The Desmond Tutu HIV Foundation Youth Center works to further that aim by providing the young people of Masiphumelele with education about adolescent sexual and reproductive health, HIV prevention, and HIV treatment.
|The HIV counselors' office in the youth center courtyard.|
Although I look very out of place walking around Masi and foreigners often hear tales of violence in the townships, I always feel incredibly comfortable and welcome. In fact, most of my favorite days working at the Desmond Tutu Youth Center involved walking around and exploring Masi.
|Khulu, Anelisa, and myself, taking a groundie in the streets of Masi.|
|Students enjoying free time on the computers.|
Beyond the literature review, Megan and I involved ourselves in as many programs at the youth center as possible. We joined Anelisa a few times as she facilitated girl's club, a weekly session with a group of girls surrounding female health topics. We also helped Buhle and Sphe run tutoring and career guidance workshops in the computer lab.
Another bastion of our time at the youth center was helping Francis, a researcher, organize the data for a study conducted on the acceptability of medical male circumcision. Studies show that complete male circumcision reduces the risk of female to male transmission of HIV by 60% but, many South African males feel cultural and familial pressure to undergo traditional rather than medical circumcision. Traditional circumcision results in higher risk of infection and incomplete circumcision, which does not effectively protect against HIV transmission. The purpose of Francis's study is to determine the attitudes of young men towards traditional and medical male circumcision and thus determine how to best promote medical male circumcision in Masiphumelele and surrounding communities.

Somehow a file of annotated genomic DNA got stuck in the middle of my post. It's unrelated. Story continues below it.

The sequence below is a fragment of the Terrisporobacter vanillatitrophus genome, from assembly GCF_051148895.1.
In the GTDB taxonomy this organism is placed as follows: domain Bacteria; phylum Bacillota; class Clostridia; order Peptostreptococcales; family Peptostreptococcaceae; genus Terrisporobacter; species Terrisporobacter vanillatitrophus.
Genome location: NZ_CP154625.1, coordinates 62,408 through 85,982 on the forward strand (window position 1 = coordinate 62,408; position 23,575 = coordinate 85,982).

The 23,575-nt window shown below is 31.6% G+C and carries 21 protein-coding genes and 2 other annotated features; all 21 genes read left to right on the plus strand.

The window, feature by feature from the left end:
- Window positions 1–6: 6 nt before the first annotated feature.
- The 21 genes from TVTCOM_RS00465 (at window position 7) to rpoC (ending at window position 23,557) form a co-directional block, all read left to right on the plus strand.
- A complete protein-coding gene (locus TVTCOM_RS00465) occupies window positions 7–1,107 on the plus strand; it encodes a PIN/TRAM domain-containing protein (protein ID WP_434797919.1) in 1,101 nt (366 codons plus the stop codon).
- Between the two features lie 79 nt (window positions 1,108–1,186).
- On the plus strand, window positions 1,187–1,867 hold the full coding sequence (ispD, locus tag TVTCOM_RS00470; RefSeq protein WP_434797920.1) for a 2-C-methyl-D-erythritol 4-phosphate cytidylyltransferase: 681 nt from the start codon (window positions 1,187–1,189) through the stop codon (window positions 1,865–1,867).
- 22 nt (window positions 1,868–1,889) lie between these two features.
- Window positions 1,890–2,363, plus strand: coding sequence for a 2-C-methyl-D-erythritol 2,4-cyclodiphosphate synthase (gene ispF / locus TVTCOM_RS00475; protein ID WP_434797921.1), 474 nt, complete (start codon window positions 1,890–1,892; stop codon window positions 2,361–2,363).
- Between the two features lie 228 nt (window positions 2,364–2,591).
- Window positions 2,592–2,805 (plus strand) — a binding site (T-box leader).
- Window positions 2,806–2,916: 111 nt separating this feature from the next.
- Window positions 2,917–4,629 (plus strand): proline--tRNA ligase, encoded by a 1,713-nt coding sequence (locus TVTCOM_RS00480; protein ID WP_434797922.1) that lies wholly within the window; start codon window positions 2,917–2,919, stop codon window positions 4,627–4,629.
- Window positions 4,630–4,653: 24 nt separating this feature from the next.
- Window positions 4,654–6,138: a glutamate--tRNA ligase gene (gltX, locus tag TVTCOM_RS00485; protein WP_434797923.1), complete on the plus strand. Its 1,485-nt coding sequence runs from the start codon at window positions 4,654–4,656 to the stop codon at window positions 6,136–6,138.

Written by Sarah Ragen